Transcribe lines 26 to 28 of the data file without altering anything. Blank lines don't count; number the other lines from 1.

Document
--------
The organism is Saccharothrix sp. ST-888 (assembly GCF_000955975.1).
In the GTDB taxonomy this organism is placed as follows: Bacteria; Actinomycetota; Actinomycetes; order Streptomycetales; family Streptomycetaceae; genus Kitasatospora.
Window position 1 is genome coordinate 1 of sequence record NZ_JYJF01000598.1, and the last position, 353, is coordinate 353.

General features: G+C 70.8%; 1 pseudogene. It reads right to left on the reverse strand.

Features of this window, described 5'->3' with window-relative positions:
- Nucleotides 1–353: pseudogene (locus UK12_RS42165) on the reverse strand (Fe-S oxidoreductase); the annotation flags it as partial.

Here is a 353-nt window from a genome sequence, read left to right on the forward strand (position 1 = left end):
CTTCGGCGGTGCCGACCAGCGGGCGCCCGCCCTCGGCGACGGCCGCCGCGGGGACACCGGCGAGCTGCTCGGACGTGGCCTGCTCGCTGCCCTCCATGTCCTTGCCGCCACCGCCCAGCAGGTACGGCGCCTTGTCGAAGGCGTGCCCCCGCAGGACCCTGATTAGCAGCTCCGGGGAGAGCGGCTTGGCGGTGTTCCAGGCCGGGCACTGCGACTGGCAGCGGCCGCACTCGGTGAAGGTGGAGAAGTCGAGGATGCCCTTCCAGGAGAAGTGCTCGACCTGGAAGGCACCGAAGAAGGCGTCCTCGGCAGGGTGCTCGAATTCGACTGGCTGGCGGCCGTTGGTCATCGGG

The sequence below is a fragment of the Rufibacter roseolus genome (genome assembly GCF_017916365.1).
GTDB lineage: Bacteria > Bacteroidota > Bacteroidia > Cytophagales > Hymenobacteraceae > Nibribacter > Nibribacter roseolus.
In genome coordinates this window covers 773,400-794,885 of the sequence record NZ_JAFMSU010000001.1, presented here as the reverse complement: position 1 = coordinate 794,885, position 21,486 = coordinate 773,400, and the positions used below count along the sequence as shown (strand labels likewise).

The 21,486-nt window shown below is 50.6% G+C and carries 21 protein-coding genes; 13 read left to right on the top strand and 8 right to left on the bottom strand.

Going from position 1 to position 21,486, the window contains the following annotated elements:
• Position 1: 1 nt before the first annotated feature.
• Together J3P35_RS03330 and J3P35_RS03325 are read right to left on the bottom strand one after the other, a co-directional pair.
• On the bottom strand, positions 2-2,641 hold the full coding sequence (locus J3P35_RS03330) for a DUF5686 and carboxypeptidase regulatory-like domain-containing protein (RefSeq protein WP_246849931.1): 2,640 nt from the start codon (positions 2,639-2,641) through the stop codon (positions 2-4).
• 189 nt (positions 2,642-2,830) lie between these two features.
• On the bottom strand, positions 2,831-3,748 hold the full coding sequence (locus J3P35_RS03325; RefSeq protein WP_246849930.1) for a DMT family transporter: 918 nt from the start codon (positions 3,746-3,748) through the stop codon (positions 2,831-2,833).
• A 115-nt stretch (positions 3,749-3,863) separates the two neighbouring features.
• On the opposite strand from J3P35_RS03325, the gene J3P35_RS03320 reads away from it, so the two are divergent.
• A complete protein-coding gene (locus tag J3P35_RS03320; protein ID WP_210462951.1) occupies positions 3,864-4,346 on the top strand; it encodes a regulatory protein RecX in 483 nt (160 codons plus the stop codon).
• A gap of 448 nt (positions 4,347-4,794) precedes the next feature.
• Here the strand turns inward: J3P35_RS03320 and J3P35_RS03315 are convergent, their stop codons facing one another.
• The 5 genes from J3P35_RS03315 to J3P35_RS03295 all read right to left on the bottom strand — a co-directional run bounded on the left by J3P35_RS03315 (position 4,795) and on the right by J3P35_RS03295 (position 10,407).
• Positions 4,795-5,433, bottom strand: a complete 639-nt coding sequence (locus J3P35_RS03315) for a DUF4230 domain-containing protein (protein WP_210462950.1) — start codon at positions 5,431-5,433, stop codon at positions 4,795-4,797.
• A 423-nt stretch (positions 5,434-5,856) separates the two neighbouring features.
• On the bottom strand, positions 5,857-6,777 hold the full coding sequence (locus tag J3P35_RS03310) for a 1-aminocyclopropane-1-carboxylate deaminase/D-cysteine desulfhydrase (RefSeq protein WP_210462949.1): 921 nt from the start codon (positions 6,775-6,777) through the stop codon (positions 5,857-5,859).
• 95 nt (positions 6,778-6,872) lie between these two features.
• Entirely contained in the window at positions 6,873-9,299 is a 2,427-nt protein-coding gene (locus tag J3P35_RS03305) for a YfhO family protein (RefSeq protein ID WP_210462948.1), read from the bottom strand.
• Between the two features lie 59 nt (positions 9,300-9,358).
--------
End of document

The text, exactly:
• A 423-nt stretch (positions 5,434-5,856) separates the two neighbouring features.
• On the bottom strand, positions 5,857-6,777 hold the full coding sequence (locus tag J3P35_RS03310) for a 1-aminocyclopropane-1-carboxylate deaminase/D-cysteine desulfhydrase (RefSeq protein WP_210462949.1): 921 nt from the start codon (positions 6,775-6,777) through the stop codon (positions 5,857-5,859).
• 95 nt (positions 6,778-6,872) lie between these two features.